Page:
Grid monitoring is an exciting development for utilities, granting them opportunities for operational efficiency, new services and better preparedness for disruptive technologies such as distributed energy resources (DERs) and electric vehicles (EVs)
However, to get to the point where any and all of these opportunities are possible, let alone cost-efficient, data is the key.
Transforming data into an asset value utilities requires analytics and near real-time processing, and is only slowed down by colocation strategies such as distributed file systems, data lakes and centralised data warehouses, where data needs to be duplicated.
One solution is to leverage a data virtualisation layer which pulls disparate data into a transaction platform, and such was the aim of the partnership between analytics and data platform providers, PowerRunner, and OSIsoft’s PI System, an operational data management system.
In an Engerati interview with Dan Garvey, Sales and Marketing Director at PowerRunner and Kevin Walsh, Global Industry Principal for T&D/Smart Grid at OSIsoft, we learned more about the partnership supporting utilities’ operational decision management with near real-time access to critical downstream operational data, and the technology underpinning it.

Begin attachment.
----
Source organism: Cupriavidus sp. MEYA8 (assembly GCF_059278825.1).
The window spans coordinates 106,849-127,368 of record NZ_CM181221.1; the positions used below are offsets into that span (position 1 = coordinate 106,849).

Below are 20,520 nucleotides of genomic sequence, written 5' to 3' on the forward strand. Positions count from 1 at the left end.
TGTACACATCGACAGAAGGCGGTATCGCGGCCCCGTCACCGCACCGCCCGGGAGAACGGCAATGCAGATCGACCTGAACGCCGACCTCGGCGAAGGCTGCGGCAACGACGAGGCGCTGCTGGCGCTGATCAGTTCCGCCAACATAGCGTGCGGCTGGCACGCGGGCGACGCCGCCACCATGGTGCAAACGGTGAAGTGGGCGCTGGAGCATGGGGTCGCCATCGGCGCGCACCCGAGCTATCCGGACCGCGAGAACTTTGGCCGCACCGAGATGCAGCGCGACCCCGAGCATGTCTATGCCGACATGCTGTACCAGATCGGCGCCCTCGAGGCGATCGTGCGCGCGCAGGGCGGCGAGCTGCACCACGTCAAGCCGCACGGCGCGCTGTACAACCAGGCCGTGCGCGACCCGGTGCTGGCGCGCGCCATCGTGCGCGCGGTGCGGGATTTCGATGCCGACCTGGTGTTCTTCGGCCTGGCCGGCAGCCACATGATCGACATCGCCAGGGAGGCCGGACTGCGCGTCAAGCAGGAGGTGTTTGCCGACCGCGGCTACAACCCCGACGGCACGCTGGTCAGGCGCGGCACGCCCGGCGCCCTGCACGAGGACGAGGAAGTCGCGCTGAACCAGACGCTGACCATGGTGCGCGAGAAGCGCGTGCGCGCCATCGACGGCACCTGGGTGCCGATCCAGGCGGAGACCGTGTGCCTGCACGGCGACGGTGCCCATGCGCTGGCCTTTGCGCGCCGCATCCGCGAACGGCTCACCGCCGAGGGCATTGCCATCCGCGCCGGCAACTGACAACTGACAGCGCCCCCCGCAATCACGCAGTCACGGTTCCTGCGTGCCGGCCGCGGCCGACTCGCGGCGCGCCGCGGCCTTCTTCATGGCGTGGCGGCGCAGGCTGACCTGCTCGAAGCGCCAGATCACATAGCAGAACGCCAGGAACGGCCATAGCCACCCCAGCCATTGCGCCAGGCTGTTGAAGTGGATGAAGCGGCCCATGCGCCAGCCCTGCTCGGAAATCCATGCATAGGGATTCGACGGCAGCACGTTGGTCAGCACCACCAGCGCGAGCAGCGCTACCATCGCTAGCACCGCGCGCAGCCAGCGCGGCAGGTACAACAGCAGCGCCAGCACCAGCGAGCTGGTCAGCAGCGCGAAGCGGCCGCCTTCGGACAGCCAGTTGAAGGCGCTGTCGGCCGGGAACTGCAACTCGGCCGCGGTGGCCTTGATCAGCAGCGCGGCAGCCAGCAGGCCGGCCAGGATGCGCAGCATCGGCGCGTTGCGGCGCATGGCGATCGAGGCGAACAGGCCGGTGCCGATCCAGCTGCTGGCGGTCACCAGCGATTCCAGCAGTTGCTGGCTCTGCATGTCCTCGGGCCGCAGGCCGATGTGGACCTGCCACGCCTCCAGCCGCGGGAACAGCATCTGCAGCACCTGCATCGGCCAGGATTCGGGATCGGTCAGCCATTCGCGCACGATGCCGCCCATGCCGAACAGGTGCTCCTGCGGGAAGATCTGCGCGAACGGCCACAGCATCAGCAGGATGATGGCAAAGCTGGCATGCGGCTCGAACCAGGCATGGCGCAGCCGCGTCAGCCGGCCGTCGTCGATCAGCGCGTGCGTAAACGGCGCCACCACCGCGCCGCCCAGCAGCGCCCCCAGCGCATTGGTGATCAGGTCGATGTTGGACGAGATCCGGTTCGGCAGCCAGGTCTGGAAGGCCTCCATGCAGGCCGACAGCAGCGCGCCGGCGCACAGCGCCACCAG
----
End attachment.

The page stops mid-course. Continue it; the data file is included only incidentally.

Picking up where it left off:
Distribution network operator to system operator (DNO to DSO)
With decades of experience in the industry, PowerRunner’s principals began its journey in 2007 as a consulting company providing business and systems consulting to the independent system operators (ISOs) across the US. In the process, they identified a movement in the industry where the same business structure that was occurring at the wholesale level was going to drop down to the distribution level in the form of DERs and other disruptive technologies. Akin to the ISO need for real-time transactional data, distribution system operators (DSOs) need to know what’s happening on their grids, and they need to know in real time.